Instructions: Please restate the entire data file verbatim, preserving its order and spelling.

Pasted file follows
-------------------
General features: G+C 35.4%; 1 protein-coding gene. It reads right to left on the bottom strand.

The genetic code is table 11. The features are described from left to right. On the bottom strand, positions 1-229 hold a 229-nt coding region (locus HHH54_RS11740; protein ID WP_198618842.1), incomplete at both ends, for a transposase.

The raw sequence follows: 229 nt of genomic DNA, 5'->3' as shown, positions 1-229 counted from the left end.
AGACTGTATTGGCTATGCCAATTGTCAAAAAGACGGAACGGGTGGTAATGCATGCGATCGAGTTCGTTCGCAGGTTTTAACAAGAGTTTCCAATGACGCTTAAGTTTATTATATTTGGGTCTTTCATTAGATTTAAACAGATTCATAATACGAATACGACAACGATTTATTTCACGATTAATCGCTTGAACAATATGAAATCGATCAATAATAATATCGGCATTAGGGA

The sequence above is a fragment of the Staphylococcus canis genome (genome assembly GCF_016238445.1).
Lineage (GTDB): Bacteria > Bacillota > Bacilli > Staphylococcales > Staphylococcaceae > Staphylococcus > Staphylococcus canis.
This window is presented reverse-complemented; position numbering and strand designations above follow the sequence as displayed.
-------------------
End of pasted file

General features: G+C 35.4%; 1 protein-coding gene. It reads right to left on the bottom strand.

The genetic code is table 11. The features are described from left to right. On the bottom strand, positions 1-229 hold a 229-nt coding region (locus HHH54_RS11740; protein ID WP_198618842.1), incomplete at both ends, for a transposase.

The raw sequence follows: 229 nt of genomic DNA, 5'->3' as shown, positions 1-229 counted from the left end.
AGACTGTATTGGCTATGCCAATTGTCAAAAAGACGGAACGGGTGGTAATGCATGCGATCGAGTTCGTTCGCAGGTTTTAACAAGAGTTTCCAATGACGCTTAAGTTTATTATATTTGGGTCTTTCATTAGATTTAAACAGATTCATAATACGAATACGACAACGATTTATTTCACGATTAATCGCTTGAACAATATGAAATCGATCAATAATAATATCGGCATTAGGGA

The sequence above is a fragment of the Staphylococcus canis genome (genome assembly GCF_016238445.1).
Lineage (GTDB): Bacteria > Bacillota > Bacilli > Staphylococcales > Staphylococcaceae > Staphylococcus > Staphylococcus canis.
This window is presented reverse-complemented; position numbering and strand designations above follow the sequence as displayed.